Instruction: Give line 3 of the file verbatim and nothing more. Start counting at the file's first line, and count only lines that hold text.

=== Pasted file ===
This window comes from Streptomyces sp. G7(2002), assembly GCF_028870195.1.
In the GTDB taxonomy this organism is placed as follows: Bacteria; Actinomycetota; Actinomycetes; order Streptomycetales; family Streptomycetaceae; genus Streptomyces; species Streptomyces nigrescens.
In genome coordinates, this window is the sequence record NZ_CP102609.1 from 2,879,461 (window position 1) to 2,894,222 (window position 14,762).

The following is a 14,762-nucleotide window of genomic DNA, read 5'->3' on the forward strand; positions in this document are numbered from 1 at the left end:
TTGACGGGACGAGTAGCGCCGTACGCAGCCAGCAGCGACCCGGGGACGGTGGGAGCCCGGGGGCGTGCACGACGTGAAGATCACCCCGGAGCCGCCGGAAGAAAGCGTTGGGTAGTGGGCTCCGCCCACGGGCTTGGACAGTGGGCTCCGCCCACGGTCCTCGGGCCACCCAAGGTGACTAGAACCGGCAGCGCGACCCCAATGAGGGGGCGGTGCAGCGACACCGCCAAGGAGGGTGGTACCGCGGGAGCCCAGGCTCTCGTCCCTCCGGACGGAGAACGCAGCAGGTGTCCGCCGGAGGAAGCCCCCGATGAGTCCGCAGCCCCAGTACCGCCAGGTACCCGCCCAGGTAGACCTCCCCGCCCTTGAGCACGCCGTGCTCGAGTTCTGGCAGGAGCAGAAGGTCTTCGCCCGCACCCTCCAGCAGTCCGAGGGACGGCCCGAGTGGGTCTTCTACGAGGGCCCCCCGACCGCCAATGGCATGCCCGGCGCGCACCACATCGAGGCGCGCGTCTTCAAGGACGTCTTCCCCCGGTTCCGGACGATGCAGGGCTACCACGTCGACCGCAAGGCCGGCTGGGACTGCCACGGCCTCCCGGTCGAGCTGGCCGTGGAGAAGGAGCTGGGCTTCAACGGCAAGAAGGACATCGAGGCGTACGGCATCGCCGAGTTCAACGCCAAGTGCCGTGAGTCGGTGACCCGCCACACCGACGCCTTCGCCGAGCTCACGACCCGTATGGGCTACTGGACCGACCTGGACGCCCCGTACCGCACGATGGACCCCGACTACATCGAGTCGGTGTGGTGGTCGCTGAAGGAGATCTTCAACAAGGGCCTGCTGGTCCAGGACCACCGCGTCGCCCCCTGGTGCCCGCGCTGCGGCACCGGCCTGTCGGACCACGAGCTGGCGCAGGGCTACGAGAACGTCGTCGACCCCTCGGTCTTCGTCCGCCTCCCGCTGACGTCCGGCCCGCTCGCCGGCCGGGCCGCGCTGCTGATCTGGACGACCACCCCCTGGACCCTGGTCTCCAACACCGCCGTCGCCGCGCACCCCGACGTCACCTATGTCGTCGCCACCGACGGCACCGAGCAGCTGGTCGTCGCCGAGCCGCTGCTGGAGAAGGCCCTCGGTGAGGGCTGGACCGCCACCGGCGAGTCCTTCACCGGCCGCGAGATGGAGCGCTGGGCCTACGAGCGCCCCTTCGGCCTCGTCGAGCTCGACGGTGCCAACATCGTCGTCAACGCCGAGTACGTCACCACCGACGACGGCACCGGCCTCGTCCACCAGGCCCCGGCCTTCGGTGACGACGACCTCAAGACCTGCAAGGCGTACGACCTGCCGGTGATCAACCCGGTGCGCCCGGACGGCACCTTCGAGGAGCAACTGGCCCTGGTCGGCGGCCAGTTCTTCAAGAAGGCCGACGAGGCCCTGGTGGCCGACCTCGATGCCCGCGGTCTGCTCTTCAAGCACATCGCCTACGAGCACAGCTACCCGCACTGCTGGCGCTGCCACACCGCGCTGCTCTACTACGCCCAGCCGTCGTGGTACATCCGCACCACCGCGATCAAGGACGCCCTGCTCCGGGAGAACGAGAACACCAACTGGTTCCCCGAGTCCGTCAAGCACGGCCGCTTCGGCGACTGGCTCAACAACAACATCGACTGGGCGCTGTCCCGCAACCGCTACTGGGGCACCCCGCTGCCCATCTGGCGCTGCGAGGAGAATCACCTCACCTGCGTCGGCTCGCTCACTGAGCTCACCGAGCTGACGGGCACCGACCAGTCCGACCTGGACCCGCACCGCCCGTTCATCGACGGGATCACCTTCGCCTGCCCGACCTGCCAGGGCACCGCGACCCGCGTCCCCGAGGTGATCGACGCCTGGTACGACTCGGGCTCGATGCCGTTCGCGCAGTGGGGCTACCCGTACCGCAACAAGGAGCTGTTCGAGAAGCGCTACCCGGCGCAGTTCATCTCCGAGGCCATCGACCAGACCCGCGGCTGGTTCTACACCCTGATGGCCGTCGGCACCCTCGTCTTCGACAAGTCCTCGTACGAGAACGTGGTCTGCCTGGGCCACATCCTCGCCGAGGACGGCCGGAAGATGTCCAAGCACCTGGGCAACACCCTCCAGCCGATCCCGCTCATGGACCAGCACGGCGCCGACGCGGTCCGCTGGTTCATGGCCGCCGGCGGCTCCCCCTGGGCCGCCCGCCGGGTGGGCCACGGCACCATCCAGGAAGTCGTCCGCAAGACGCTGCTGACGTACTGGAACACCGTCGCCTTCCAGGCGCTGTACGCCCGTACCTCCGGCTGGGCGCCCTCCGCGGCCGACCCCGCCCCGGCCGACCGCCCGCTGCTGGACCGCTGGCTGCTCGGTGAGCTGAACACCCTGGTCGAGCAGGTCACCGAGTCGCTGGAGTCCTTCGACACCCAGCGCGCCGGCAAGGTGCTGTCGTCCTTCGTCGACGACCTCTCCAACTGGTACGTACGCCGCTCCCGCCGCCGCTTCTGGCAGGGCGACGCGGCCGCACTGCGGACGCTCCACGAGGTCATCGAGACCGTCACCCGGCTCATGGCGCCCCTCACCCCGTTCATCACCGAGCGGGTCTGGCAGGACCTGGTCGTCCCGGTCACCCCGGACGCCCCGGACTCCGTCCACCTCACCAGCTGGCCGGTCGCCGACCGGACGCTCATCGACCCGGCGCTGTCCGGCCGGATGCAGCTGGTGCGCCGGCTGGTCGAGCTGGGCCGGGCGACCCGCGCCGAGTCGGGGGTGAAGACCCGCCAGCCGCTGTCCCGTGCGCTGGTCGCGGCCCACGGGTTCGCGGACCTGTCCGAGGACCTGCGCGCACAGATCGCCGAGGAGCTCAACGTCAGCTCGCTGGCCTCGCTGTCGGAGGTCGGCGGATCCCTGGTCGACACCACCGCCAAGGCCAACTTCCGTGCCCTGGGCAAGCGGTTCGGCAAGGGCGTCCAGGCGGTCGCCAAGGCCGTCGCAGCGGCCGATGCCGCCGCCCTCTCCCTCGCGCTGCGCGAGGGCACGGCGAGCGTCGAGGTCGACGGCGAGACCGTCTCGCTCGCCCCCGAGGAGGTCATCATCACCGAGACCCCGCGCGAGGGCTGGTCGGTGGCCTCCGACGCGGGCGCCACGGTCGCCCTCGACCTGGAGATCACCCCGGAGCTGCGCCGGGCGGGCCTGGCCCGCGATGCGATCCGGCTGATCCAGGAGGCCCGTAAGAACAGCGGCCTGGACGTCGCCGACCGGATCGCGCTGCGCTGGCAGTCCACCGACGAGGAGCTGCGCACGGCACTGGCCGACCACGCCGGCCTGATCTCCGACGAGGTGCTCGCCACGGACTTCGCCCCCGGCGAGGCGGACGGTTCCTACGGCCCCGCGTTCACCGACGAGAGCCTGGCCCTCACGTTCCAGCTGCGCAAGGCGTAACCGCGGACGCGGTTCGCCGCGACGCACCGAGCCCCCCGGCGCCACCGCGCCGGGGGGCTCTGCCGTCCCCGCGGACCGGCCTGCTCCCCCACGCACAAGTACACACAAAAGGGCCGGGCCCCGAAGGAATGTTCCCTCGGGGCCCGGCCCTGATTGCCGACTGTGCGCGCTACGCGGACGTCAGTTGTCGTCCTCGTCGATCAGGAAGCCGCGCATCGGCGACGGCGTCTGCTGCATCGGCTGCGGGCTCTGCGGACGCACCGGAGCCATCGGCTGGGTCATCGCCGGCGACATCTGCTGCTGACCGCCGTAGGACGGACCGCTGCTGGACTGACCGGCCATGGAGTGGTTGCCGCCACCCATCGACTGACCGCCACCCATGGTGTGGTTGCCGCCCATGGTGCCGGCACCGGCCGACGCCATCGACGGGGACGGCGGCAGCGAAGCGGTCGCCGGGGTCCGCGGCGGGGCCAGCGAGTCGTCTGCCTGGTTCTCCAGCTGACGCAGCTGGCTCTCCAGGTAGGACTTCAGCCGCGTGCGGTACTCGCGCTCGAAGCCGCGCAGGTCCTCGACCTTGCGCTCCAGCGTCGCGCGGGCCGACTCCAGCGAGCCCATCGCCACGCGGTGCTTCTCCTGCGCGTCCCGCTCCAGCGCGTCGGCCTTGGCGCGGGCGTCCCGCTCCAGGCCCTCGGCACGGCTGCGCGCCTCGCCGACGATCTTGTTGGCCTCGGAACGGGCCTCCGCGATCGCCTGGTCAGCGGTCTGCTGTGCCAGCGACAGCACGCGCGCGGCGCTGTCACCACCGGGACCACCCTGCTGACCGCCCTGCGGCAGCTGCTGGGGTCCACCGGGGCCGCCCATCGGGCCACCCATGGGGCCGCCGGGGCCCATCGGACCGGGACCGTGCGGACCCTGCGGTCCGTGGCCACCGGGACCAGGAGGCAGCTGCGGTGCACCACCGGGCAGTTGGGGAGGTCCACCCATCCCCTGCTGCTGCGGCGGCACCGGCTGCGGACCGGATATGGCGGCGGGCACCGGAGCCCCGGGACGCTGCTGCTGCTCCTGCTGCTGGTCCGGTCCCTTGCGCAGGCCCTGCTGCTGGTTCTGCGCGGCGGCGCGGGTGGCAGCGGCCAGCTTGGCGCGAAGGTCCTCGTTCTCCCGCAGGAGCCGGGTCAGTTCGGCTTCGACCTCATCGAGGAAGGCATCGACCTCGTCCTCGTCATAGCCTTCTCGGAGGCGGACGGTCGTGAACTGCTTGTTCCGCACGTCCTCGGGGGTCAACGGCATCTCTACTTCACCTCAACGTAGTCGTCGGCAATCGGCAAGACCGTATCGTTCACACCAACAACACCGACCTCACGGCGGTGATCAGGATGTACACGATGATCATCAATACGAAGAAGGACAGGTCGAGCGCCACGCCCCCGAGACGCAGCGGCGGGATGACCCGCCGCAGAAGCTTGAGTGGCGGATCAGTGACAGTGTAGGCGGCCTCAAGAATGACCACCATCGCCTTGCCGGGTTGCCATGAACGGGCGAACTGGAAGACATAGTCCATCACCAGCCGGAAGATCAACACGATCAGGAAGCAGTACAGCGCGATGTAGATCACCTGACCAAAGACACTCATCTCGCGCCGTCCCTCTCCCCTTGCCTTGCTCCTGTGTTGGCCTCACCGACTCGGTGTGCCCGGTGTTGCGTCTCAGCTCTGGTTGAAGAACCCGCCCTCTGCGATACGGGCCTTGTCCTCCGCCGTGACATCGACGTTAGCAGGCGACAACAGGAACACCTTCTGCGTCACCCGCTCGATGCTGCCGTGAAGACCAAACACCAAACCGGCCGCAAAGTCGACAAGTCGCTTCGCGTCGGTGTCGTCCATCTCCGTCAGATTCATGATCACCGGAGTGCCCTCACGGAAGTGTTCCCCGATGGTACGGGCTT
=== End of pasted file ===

In genome coordinates, this window is the sequence record NZ_CP102609.1 from 2,879,461 (window position 1) to 2,894,222 (window position 14,762).